State Lawmaker Pushes Bill to Prevent Cyber Harassment of Children
Among the many lower-profile issues before state House lawmakers when they return to the Capitol this week is cyber bullying. At a recent House Judiciary Committee hearing, one representative pressed the case for tighter rules to reduce online harassment of children.
"The consequences can be, we found out, very devastating to a child," said sponsoring Rep. Ron Marsico (R-Dauphin). "In fact, the Centers for Disease Control and Prevention has characterized cyber bullying as an emergency public health problem."
Repeated online swipes leveled at a minor (including disparaging comments, threats, or anything sexually explicit) would amount to a misdemeanor charge under a proposal that passed out of committee in the spring.
Civil liberties advocates have challenged similar laws in other states, and the local chapter of the American Civil Liberties Union opposes the legislation, and is questioning whether state lawmakers are out of line to want to create policy about how children may communicate electronically. State law only addresses general harassment and harassing text messages that are sexually explicit.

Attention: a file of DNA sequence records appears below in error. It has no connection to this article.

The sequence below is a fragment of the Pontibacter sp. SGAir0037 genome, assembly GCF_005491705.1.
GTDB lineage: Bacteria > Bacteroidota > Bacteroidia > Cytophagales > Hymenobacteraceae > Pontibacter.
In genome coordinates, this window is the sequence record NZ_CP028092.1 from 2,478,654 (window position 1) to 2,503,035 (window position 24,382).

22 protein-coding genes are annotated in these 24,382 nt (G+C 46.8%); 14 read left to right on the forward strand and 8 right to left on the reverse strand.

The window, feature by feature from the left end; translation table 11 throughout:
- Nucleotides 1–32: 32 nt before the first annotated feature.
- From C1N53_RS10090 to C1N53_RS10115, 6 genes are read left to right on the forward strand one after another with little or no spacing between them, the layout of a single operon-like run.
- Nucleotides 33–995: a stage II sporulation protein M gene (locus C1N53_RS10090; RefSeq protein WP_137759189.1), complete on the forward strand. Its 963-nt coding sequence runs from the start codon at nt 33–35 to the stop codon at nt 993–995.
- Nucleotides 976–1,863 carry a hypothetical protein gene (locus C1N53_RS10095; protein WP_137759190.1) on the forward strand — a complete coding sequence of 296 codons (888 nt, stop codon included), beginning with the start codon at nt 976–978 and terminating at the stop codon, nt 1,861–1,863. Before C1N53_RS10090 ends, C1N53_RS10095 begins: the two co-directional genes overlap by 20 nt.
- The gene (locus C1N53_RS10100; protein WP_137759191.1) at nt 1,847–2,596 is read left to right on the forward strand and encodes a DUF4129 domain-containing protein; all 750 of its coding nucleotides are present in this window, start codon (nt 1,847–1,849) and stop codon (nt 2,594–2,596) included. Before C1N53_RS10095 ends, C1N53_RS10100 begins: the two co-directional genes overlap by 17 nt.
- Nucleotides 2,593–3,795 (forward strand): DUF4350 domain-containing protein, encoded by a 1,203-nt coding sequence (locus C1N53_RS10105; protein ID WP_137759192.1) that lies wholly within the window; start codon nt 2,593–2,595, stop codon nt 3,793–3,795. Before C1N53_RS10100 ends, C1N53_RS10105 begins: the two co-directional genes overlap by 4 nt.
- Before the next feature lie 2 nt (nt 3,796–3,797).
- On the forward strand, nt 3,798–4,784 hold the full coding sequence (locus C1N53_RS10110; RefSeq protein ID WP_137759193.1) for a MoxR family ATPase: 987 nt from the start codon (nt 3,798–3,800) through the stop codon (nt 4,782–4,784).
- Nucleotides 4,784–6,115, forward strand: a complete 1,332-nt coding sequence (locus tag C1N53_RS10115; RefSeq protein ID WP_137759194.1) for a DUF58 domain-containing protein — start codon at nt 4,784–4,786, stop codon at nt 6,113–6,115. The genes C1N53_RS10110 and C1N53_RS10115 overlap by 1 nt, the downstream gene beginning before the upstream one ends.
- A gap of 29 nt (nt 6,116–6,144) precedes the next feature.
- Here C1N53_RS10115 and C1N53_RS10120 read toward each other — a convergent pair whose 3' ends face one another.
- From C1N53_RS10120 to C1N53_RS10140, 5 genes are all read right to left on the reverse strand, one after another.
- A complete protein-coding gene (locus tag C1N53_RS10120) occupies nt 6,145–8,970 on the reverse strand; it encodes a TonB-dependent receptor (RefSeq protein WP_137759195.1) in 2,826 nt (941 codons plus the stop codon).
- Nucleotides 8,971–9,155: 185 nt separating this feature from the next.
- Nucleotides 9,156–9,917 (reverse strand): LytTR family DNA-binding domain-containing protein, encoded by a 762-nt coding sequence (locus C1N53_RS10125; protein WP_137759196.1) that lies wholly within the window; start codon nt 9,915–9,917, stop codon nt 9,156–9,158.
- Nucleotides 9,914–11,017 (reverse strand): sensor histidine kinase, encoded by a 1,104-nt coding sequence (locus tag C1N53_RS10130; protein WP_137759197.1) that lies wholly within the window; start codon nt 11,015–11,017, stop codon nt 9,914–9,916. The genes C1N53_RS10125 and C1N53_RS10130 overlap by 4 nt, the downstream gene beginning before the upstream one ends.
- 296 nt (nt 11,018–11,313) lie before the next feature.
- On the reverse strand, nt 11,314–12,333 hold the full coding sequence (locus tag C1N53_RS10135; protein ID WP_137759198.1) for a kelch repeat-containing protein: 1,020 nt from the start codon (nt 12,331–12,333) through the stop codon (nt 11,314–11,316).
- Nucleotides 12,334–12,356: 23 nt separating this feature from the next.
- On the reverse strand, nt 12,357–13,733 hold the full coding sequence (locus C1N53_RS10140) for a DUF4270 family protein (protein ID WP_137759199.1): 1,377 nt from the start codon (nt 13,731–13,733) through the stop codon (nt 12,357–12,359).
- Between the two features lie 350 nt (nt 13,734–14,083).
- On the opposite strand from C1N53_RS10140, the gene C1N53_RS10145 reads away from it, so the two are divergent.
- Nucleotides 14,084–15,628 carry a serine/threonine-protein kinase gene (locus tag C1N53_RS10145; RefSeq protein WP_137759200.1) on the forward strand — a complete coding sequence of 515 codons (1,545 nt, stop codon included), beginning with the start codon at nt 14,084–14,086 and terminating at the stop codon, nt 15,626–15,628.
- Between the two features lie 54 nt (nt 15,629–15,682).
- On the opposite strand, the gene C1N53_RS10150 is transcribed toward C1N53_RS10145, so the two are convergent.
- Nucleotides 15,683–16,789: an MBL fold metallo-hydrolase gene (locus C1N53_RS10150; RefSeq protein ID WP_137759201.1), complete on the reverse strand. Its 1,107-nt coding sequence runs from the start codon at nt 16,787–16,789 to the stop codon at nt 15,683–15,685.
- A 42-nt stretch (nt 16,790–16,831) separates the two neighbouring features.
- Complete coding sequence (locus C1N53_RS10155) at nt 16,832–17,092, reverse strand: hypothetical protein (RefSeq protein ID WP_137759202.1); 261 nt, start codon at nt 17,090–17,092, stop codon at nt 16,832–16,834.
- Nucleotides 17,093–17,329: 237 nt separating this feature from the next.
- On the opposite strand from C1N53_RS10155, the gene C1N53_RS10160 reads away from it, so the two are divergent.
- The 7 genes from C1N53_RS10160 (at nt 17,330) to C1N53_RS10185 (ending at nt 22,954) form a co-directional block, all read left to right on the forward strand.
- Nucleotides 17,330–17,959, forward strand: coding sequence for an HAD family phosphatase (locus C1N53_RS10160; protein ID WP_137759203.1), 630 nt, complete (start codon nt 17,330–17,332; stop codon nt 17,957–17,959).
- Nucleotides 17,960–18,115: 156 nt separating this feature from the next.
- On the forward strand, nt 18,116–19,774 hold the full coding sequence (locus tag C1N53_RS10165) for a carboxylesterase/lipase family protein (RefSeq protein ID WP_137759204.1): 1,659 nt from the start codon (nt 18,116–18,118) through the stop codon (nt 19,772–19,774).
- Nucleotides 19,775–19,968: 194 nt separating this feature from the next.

"The First Amendment does not permit the government to censor speech merely because it is mean-spirited, even if it concerns a minor," said ACLU Pennsylvania spokesman Andy Hoover in prepared testimony at a recent hearing on the measure.
Marsico said he's tried to strike the right balance with the bill.
"Mere teasing and that kind of involvement between children should not be criminalized," Marsico said. "But at the same time ... cyber bullying must be stopped. So this is what we've come up with in consultation with law enforcement."
The proposal has the support of the Pennsylvania District Attorneys Association. Mike Piecuch, Snyder County District Attorney, testified on the group's behalf at a recent hearing, saying state law doesn't address cyber harassment at all (only general harassment and sexually explicit text messages). Piecuch suggested changes to the legislation to make it narrower.
"You may wish to amend the bill to require 'an intent to coerce, intimidate, or torment' a child," said Piecuch in his testimony to the House Judiciary Committee.
Marsico said he's open to the suggestion, so long as it still ensures law enforcement has the tools to tamp down cyber bullying.
"The ability to harass a child," Marsico said, "by repeatedly e-mailing or spreading seriously disparaging comments using social media has become all too prevalent."